According to an article published by Harvard Medical School, music alone will not cure or prevent heart disease but it can help people recover from cardiac surgery, relieve stress and perhaps slightly lower blood pressure. For those who do not currently have heart problems, music has been shown to lower blood pressure and ease stress. Read the rest of this entry »
If you are making positive lifestyle changes in order to improve your nutrition and overall health, don’t allow portion sizes to derail your efforts to make smarter food choices. Sometimes a visual reminder makes all the difference! What does a half cup of frozen yogurt or a tablespoon of light salad dressing look like? Rein in your amounts with the infographic below.
Read the rest of this entry »
Healthy eating requires planning and persistence – but it doesn’t have to be difficult. Use these 10 tips to help you establish healthy routines and stick with them.
Don’t skip meals.
Our bodies and brains need calories on a routine basis throughout the day. Eating every 3-4 hours will spread your calories and energy evenly throughout the day, not allowing you to be overly hungry and succumb to that tempting plate of chocolate chip cookies.
When we fail to plan, we plan to fail! Fast food and vending machines aren’t nearly as temping when a packed lunch is waiting in the fridge and healthy snacks are an arm’s length away. Pack a bag with weekly daytime snacks to have on hand and use dinner leftovers as part of your lunch the next day.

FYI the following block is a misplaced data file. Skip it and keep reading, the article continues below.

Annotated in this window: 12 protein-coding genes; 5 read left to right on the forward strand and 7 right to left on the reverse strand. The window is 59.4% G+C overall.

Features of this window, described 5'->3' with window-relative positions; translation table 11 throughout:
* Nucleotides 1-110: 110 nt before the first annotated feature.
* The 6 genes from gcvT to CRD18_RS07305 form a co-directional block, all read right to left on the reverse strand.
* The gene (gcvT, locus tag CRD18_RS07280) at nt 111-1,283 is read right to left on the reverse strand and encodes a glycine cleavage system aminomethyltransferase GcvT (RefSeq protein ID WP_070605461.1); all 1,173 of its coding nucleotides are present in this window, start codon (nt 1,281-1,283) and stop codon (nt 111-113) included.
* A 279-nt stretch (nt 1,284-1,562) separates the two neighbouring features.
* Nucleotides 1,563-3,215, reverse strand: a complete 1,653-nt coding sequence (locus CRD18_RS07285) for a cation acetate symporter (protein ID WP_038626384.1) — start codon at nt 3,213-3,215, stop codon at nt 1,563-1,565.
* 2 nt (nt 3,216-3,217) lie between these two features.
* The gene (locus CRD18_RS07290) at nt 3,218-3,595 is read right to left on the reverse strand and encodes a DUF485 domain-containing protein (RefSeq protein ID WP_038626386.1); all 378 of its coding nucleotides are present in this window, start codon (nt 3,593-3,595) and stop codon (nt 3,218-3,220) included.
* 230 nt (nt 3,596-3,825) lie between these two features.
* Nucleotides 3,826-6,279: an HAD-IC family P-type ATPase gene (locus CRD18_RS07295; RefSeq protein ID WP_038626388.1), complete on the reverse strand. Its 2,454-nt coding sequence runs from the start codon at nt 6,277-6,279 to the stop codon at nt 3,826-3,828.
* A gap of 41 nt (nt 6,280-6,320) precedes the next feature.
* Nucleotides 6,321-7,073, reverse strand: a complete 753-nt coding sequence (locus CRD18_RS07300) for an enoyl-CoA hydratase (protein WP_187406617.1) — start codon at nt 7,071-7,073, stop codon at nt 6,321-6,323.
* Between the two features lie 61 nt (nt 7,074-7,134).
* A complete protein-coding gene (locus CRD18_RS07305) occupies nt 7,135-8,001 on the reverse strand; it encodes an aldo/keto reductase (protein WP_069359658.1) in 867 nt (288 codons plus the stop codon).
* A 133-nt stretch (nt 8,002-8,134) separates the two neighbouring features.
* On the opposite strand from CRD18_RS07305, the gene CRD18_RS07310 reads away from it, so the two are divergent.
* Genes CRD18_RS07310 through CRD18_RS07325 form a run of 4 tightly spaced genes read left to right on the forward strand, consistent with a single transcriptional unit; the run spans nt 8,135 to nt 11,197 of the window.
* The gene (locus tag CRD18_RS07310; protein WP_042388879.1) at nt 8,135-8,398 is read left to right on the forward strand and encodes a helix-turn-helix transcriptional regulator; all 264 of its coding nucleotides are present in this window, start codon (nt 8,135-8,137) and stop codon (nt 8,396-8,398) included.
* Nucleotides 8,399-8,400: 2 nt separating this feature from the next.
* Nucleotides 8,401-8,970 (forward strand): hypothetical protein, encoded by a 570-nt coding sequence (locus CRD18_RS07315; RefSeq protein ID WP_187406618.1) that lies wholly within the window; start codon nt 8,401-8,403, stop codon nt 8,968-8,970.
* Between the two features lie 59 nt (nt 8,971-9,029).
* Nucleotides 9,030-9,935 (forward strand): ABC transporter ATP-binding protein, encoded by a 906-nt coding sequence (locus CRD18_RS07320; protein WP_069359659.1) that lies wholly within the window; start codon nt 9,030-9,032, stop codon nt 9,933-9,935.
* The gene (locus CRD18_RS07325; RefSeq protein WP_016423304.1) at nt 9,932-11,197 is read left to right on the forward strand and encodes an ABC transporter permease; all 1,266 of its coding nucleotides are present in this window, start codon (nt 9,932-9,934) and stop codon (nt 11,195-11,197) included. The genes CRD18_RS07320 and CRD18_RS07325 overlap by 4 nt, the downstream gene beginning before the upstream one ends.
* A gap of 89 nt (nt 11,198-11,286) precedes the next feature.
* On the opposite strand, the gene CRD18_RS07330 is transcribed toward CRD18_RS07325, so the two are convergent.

Eat a Balanced Plate.
Balance is important in all aspects of life but especially helpful when trying to adapt a healthier eating style. Choose a plate that is 9 inches in diameter, dividing the plate into sections: half of the plate non-starchy vegetables; a quarter of the plate lean protein and a quarter of the plate starch or starchy vegetables. Add a side of fruit or serving of low-fat milk to round it out. This provides instant portion control, a variety of vitamins/minerals and a mix of complex carbohydrates, fiber and protein to keep us full for a longer time period. Read the rest of this entry »